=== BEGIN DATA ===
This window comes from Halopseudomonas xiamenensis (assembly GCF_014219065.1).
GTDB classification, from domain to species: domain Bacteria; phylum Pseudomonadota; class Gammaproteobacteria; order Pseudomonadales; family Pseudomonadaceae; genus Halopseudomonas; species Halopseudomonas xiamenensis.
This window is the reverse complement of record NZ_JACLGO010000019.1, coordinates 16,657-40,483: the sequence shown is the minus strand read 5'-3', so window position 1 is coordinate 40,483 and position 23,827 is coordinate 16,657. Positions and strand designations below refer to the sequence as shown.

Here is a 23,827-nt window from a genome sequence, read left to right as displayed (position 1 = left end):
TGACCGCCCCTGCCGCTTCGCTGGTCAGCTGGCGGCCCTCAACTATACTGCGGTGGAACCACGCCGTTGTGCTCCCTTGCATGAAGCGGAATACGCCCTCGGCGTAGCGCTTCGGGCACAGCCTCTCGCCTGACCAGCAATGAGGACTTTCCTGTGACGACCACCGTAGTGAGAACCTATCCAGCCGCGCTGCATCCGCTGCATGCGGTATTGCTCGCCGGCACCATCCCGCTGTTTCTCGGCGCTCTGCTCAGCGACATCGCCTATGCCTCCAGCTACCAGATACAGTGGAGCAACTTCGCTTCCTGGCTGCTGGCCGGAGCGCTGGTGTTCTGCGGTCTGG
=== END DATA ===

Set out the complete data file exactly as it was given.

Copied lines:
This window comes from Halopseudomonas xiamenensis (assembly GCF_014219065.1).
GTDB classification, from domain to species: domain Bacteria; phylum Pseudomonadota; class Gammaproteobacteria; order Pseudomonadales; family Pseudomonadaceae; genus Halopseudomonas; species Halopseudomonas xiamenensis.
This window is the reverse complement of record NZ_JACLGO010000019.1, coordinates 16,657-40,483: the sequence shown is the minus strand read 5'-3', so window position 1 is coordinate 40,483 and position 23,827 is coordinate 16,657. Positions and strand designations below refer to the sequence as shown.

Here is a 23,827-nt window from a genome sequence, read left to right as displayed (position 1 = left end):
TGACCGCCCCTGCCGCTTCGCTGGTCAGCTGGCGGCCCTCAACTATACTGCGGTGGAACCACGCCGTTGTGCTCCCTTGCATGAAGCGGAATACGCCCTCGGCGTAGCGCTTCGGGCACAGCCTCTCGCCTGACCAGCAATGAGGACTTTCCTGTGACGACCACCGTAGTGAGAACCTATCCAGCCGCGCTGCATCCGCTGCATGCGGTATTGCTCGCCGGCACCATCCCGCTGTTTCTCGGCGCTCTGCTCAGCGACATCGCCTATGCCTCCAGCTACCAGATACAGTGGAGCAACTTCGCTTCCTGGCTGCTGGCCGGAGCGCTGGTGTTCTGCGGTCTGG